To put the issues in perspective, the current government has always touted its competent management of the economy. The government claims it has managed the economy very competently adding that most of the economic fundamentals are positive. On the face value, this is true. Inflation has reduced dramatically from 15.4 per cent in December 2016 to a single digit of 9 per cent in January 2019. This rate only rose marginally to 9.2 per cent in February 2019. As per the statistics, the government deserves a pat on its back. Then, policy rate has reduced from 25.50 per cent in November 2016 to 16 per cent in January 2019. Again, on the face of it, the government has done well. Similarly, the 91- day treasury bill rate has gone down from 16.4 per cent in 2016 to 13.4 per cent in March 2018. This is yet another commendable action by the government. On top of it all, the government, in fulfillment of its campaign promise, scrapped as many as 11 taxes it considered nuisance ones. The object of this move was to give some relief to the taxpayer and to improve the well-being of the people. The combined effect of these interventions, ordinarily, should see a humongous turnaround of the economy thereby resulting in better living conditions of the people.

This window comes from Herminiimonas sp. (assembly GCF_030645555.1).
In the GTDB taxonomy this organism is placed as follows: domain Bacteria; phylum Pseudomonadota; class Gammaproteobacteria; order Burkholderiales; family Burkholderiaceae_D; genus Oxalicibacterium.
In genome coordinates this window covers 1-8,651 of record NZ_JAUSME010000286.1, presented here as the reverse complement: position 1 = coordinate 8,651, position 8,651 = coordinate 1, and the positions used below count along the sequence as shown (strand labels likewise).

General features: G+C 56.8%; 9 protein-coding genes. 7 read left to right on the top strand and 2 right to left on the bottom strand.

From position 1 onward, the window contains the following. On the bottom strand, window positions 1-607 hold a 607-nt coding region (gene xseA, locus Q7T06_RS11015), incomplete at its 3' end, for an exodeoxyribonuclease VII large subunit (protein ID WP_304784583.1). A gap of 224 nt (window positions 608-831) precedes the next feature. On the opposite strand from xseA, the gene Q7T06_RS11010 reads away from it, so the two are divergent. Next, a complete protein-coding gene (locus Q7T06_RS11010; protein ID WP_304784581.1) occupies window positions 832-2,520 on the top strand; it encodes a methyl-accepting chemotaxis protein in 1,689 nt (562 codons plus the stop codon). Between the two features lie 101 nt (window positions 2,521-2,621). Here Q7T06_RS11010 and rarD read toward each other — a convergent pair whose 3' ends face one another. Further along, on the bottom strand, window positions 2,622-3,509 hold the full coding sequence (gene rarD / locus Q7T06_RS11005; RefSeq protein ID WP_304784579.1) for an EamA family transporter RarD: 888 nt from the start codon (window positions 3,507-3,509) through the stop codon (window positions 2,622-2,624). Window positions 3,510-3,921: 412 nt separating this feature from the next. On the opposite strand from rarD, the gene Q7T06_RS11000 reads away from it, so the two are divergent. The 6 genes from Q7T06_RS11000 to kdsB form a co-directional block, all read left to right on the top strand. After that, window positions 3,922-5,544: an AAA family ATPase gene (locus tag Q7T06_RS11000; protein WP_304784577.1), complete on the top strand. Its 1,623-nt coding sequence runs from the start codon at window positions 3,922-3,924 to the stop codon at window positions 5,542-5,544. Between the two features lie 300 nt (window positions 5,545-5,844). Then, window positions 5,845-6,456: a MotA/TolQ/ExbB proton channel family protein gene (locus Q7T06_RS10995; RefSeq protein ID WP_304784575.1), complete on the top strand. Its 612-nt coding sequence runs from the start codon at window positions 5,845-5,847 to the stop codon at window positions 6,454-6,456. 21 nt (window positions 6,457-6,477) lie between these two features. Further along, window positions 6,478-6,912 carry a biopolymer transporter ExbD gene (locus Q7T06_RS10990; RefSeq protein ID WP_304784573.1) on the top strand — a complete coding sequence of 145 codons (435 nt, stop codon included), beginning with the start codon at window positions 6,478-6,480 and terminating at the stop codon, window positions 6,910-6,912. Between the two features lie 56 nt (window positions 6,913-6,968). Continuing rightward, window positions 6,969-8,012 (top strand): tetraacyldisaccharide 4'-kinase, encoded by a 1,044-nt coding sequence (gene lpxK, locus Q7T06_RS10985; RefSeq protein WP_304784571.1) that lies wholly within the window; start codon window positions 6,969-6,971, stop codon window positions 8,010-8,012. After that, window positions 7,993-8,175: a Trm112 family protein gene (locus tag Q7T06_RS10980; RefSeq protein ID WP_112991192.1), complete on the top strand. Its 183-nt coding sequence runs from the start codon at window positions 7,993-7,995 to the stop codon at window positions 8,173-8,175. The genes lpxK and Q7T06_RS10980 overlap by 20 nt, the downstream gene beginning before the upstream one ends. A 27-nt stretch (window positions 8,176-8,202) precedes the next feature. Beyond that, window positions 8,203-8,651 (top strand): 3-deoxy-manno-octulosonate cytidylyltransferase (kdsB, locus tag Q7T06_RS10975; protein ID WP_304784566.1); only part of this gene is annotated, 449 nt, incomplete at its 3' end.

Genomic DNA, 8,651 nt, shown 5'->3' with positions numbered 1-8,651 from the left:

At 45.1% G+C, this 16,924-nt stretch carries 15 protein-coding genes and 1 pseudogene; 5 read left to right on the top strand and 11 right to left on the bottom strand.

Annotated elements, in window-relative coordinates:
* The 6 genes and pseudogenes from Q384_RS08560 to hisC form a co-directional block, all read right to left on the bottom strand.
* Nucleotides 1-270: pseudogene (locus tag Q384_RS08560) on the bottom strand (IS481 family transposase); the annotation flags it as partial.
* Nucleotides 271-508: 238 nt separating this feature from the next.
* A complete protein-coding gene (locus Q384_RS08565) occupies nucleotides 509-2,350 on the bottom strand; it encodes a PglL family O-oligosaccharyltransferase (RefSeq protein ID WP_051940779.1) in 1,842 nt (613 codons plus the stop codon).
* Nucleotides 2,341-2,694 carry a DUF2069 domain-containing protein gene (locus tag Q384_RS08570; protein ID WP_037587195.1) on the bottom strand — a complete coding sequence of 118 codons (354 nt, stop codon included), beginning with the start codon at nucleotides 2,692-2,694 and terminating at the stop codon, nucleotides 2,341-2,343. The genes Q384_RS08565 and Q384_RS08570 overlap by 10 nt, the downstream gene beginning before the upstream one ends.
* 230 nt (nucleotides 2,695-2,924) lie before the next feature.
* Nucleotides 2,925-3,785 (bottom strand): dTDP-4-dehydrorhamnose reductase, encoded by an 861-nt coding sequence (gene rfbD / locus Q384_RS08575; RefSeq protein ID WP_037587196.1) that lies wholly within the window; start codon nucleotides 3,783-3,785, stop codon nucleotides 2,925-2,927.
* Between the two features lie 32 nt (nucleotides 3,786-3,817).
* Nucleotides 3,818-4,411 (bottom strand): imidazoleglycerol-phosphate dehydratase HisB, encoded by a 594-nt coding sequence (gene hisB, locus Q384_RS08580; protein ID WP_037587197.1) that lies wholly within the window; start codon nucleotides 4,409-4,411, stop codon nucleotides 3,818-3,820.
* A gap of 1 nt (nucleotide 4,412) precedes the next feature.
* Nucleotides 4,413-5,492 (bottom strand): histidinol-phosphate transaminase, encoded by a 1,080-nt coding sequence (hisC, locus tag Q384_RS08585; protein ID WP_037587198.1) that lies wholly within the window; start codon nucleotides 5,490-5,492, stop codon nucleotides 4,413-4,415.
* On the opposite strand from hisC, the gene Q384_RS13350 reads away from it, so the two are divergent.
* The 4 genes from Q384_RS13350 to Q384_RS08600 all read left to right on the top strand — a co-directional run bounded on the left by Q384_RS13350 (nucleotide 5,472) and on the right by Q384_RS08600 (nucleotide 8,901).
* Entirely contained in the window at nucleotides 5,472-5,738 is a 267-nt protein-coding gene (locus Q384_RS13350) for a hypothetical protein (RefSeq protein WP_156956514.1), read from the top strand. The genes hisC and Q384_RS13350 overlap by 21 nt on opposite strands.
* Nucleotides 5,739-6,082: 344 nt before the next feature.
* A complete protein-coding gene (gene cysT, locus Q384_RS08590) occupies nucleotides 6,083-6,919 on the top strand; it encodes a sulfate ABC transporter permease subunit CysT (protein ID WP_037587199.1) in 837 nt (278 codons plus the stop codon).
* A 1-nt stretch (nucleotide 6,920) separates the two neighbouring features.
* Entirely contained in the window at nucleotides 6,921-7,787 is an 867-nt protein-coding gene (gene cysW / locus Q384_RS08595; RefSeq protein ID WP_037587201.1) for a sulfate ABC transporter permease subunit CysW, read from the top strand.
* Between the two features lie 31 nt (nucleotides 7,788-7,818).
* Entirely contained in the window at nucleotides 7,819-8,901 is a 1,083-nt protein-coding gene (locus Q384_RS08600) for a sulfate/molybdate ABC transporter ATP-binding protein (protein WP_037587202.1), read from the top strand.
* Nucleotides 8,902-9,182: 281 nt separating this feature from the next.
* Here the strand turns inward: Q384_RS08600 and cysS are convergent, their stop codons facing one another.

Paradoxically and laughably, the average Ghanaian has been slapped with high cost of living. Prices of goods and services are skyrocketing and businesses are shrinking because business people cannot break even let alone make any profit. Import duties are astronomically high and importers pass on this cost to the end user so as to be able to stay in business. There is general level of unprecedented suffering in the country but we are being told that the fundamentals of the economy are positive. This gloomy picture amply exposes a deficit in the economy thereby rendering these so-called positive economic indicators cosmetic. For instance, it cannot be normal that policy rate has gone down and yet banks’ lending rates averaged between 31.7 per cent and 29.3 per cent as of March, 2018. What explains this discrepancy? Reduced policy rate should automatically and naturally accompany reduced lending rates. It is curious to note that it had to take the President of the Republic to charge banks to reduce lending rates in line with reduced policy rate. On Wednesday March 7, 2018 during the sod-cutting ceremony of the 60 million dollar new head office project of Ecobank in Accra, President Akufo-Addo had cause to appeal to banks to reduce lending rates in consonance with reduced policy rate. Clearly, there is something fundamentally wrong with the management of the economy. There is a serious missing link.